New Antipsychotic Drug Reduces Symptoms in Patients with Acute Exacerbation of Schizophrenia

This antipsychotic does not bind to dopamine D2 receptors but has agonist activity at trace amine-associated receptor 1 and 5-hydroxytryptamine type 1A receptors.

A new class of antipsychotic drug (SEP-363856) reduced symptom severity in adults with an acute exacerbation of schizophrenia, according to findings of a 4-week trial (NCT02969382) published in the New England Journal of Medicine. This antipsychotic does not bind to dopamine D2 receptors but has agonist activity at trace amine-associated receptor 1 and 5-hydroxytryptamine type 1A receptors.

The mechanism of the orally administered drug, which was developed by researchers at Sunovion Pharmaceuticals collaborating with PsychoGenics, is not completely understood. However, its potential is promising given recent findings outlining a decline in treatment effect and increase in placebo response in schizophrenia trials.

The investigators conducted a randomized controlled trial to evaluate the efficacy and safety of SEP-363856 in patients with schizophrenia aged 18 to 40 years who were randomly assigned to receive SEP-363856 (n=120) or placebo (n=125) once daily for 4 weeks. Patients received a starting dose of 50 mg, which could be adjusted to 75 mg per day based on an individual basis and the investigators’ judgment of efficacy and safety. The 2 groups were similar in terms of age, race/ethnicity, gender, and mean time since schizophrenia onset.

At baseline and week 4, the investigators measured mean changes in adjusted Positive and Negative Symptom Scale (PANSS) scores to determine the study’s primary endpoint. They also used 8 secondary endpoints, including changes in scores on the Clinical Global Impressions Severity (CGI-S) scale and the Brief Negative Symptom Scale (BNSS).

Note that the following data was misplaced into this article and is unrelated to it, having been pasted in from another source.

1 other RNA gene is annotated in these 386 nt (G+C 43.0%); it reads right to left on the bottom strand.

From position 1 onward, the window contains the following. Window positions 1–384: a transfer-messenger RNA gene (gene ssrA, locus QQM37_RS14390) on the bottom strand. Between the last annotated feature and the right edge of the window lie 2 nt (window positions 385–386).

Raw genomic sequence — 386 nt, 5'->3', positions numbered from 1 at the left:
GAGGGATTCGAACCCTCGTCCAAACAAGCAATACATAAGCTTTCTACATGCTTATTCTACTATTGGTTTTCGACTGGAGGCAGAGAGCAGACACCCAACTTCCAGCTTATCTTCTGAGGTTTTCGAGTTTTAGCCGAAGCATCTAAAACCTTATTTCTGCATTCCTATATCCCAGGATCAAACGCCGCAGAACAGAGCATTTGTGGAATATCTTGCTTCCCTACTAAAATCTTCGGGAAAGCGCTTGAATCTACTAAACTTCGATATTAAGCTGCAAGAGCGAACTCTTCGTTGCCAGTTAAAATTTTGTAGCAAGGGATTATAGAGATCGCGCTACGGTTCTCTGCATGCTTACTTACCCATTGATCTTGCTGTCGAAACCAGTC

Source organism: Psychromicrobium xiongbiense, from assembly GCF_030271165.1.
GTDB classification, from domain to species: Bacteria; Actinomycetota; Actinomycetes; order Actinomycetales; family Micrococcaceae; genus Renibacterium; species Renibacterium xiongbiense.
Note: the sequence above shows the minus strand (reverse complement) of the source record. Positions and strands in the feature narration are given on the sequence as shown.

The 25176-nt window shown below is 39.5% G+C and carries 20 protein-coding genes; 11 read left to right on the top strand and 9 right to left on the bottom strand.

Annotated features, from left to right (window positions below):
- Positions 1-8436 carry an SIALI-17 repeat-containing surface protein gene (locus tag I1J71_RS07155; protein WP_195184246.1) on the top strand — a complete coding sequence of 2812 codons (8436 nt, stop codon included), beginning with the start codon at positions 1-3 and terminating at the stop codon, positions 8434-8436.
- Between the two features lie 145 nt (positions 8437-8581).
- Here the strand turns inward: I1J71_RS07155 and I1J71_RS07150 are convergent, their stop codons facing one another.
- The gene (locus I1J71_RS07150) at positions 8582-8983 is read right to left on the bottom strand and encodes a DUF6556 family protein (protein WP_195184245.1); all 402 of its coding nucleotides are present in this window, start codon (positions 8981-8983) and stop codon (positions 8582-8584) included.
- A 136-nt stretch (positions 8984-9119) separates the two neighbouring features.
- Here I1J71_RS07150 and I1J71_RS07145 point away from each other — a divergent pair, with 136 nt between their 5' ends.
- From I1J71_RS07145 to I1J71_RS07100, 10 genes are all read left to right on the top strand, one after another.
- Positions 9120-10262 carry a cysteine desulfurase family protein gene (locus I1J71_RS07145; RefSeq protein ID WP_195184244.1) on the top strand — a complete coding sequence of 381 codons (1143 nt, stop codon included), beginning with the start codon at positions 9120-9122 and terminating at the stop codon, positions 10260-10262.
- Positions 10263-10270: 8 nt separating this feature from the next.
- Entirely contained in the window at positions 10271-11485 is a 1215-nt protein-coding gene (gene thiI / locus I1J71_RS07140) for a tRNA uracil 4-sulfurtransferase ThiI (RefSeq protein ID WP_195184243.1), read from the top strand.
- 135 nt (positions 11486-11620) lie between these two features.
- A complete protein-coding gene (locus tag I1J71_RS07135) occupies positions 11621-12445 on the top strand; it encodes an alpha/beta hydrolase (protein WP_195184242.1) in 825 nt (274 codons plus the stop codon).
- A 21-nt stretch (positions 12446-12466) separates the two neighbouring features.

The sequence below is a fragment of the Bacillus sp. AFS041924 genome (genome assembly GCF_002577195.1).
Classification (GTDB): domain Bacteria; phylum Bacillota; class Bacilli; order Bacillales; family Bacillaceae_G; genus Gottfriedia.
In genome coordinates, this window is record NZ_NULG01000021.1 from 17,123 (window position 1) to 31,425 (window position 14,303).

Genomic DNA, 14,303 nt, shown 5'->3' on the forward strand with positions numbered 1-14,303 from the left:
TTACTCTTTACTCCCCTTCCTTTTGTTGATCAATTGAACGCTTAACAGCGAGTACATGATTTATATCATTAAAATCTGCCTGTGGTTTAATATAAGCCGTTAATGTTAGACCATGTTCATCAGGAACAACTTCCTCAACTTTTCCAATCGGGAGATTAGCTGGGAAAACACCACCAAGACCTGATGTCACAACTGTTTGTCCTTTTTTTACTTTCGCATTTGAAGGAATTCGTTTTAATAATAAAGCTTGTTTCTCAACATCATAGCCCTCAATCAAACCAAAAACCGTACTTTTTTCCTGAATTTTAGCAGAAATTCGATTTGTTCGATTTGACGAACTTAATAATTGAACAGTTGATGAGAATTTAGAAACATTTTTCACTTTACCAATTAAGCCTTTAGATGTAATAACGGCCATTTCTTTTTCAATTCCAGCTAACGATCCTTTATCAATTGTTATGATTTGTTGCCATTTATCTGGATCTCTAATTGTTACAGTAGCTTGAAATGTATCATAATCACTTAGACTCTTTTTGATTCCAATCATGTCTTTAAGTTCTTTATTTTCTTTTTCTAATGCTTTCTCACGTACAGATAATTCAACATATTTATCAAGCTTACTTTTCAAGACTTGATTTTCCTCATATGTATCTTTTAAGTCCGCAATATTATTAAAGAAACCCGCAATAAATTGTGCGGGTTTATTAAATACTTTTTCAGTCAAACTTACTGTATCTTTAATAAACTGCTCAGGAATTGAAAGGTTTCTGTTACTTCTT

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The mean total PANSS score was 101.4±8.4 in the SEP-363856 group with a mean change of −17.2 points at week 4, compared with 99.7±7.8 at baseline and a mean change of −9.7 points at week 4 in the placebo group (least-squares mean difference, −7.5 points; 95% CI, −11.9 to −3.0; P =.001). Reductions in the BNSS and CGI-S measures were in the same general direction, although the investigators did not adjust for multiple comparisons. There was a PANSS response at week 4 in 64.6% of the SEP-363856 group and 44.0% of the placebo group (odds ratio, 2.6; 95% CI, 1.4-4.9).

The most notable adverse events of SEP-363856 included somnolence and gastrointestinal symptoms, as well as 1 sudden cardiac death in the SEP-363856 group. The incidence of adverse events, including extrapyramidal symptoms and changes in the levels of lipids, glycated hemoglobin, and prolactin, was generally similar in the SEP-363856 and placebo groups, with a difference of 2.5% or less for each event.

In an open-label extension study of 156 patients that lasted for 26 weeks, PANSS total score decreases were observed in both the SEP-363856 continuity group (n=77; change, -17.1±12.4) and placebo-to-SEP-363856 group (n=79; change, -27.9±16.4). There were 5 cases of adverse extrapyramidal symptoms.

However, the study was limited by the short duration of the trial and enrollment criteria that excluded adults older than 40 years of age and those who had more than 2 prior hospitalizations for exacerbation of schizophrenia.

“Longer and larger trials are necessary to determine the effects and safety of SEP-363856, as well as its efficacy relative to existing drug treatments for schizophrenia,” concluded the investigators.


Koblan KS, Kent J, Hopkins SC, et al. A Non–D2-Receptor-Binding Drug for the Treatment of Schizophrenia. N Engl J Med. 2020;382:1497-1506.